Offering Circular Supplements

  1. If an offering circular includes information that was left out in previous versions based on Rule 253(b), it has to be submitted to the Commission within two business days. This should be done as soon as the offering price is determined or as soon as the circular is used for the first time after being approved for a public offering or sale.

  2. If an offering circular includes new or significantly changed information not covered in point 1, it has to be submitted to the Commission within five business days after it's first used for a public offering or sale. If the circular is just a supplement to a previously filed circular and doesn't have significant changes, then only the supplement needs to be submitted. However, the cover page of the supplement must show the date(s) of the related circular and any previous supplements, and together they make up the full offering circular.

  3. If an offering circular includes information covered in both points 1 and 2, it must be submitted to the Commission within two business days after the earlier of the determination of the offering price or when it's first used after being approved for a public offering or sale.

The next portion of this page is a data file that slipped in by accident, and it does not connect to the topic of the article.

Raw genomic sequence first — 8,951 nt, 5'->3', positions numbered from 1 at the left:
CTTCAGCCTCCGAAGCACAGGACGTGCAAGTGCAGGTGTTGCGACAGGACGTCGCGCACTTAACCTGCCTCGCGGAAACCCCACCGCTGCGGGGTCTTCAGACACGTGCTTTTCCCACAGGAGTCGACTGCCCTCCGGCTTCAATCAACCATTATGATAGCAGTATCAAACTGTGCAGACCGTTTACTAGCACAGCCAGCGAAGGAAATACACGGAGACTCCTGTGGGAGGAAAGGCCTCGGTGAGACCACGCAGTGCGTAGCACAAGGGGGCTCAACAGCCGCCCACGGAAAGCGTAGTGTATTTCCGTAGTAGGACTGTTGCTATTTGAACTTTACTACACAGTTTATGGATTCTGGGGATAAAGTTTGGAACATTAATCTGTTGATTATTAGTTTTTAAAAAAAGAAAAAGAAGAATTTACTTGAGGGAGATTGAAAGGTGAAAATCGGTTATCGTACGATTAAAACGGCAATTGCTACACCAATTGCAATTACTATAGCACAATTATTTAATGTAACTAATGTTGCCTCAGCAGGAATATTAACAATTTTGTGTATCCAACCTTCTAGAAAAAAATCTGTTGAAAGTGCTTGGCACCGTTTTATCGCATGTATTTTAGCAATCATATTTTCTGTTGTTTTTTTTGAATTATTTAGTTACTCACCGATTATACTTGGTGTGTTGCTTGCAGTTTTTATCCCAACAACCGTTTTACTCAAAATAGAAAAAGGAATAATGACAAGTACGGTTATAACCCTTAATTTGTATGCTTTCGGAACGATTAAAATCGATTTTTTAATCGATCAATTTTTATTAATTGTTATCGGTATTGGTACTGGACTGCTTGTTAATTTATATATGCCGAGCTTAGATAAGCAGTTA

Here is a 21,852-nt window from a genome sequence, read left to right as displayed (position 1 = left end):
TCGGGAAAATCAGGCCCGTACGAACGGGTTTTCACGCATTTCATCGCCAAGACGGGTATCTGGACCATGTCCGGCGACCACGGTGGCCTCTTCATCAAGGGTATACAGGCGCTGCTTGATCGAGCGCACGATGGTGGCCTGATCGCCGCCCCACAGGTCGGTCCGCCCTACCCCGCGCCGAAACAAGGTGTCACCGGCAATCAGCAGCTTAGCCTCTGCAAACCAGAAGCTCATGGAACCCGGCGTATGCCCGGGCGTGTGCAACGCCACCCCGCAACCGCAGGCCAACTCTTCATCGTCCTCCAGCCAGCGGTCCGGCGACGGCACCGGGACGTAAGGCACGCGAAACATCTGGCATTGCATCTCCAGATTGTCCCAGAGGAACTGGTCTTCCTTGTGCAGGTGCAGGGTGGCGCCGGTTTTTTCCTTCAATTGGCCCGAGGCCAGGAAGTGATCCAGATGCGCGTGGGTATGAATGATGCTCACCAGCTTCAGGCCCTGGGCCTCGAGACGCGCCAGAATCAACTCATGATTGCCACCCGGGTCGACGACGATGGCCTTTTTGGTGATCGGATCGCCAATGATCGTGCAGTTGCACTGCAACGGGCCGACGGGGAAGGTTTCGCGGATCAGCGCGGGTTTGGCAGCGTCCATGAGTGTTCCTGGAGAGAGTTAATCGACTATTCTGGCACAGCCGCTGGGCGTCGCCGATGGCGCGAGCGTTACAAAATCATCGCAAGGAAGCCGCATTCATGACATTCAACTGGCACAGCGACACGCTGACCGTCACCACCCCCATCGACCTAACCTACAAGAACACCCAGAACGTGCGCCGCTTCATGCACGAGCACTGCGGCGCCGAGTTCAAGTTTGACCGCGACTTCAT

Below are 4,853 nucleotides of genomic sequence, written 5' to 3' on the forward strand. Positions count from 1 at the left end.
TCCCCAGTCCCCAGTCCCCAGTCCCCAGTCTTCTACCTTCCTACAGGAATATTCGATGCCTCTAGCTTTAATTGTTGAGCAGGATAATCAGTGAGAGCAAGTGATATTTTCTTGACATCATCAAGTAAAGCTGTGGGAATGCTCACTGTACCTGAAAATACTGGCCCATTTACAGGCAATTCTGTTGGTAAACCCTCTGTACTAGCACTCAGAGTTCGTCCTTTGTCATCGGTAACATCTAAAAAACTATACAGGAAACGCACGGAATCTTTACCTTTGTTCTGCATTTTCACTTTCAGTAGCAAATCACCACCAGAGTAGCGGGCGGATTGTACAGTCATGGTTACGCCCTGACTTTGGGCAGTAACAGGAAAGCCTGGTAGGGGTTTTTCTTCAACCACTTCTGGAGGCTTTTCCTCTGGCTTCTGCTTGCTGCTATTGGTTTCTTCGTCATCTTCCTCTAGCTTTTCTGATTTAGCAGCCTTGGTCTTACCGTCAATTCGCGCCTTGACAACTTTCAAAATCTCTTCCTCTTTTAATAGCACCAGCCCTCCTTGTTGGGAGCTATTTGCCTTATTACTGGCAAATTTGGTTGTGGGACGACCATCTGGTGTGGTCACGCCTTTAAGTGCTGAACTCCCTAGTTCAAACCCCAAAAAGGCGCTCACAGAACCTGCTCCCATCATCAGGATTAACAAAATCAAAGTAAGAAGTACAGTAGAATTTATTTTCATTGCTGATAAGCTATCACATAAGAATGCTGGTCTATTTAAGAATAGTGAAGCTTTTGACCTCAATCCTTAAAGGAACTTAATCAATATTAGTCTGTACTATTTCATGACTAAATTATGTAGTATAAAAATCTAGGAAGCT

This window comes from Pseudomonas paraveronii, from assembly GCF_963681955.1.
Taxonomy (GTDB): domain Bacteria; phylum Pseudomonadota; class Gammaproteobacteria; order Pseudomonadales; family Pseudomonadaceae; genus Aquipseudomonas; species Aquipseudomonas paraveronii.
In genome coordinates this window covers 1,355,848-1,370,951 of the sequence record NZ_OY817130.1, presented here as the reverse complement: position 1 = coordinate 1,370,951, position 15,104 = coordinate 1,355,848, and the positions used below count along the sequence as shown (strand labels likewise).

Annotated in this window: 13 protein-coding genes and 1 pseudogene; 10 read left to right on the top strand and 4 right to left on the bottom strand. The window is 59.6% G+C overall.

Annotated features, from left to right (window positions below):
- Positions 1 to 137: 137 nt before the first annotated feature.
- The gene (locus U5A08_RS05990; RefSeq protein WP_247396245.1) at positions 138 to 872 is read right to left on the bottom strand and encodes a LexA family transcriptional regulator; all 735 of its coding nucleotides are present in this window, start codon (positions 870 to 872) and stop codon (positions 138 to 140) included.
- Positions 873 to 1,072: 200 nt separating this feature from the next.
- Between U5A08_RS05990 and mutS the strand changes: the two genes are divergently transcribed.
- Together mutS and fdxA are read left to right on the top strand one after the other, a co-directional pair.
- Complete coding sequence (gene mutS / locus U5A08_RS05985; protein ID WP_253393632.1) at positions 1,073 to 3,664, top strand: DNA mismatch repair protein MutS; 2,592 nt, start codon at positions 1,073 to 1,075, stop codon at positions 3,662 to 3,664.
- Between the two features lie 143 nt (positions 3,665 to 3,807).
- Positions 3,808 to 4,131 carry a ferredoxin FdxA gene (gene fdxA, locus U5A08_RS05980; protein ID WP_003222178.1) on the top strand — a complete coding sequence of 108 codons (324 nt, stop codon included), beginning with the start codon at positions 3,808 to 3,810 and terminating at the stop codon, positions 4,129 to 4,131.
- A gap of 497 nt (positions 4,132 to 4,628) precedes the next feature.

4. If an offering circular isn't submitted within the deadlines specified in points 1 to 3, it must be submitted as soon as possible after realizing it hasn't been filed.

  5. Each submitted offering circular must include in the upper right corner of the cover page which parts (1 through 4) apply to the filing, and the file number of the offering statement the circular is related to.

Preliminary Offering Circular

As per § 230.254, the written offers of securities may be made post the filing of an offering statement and before its qualification, provided they satisfy certain conditions:

Outside Front Cover Page

The outside front cover page must contain the caption 'Preliminary Offering Circular,' the issuance date, and a legend that's prominently states: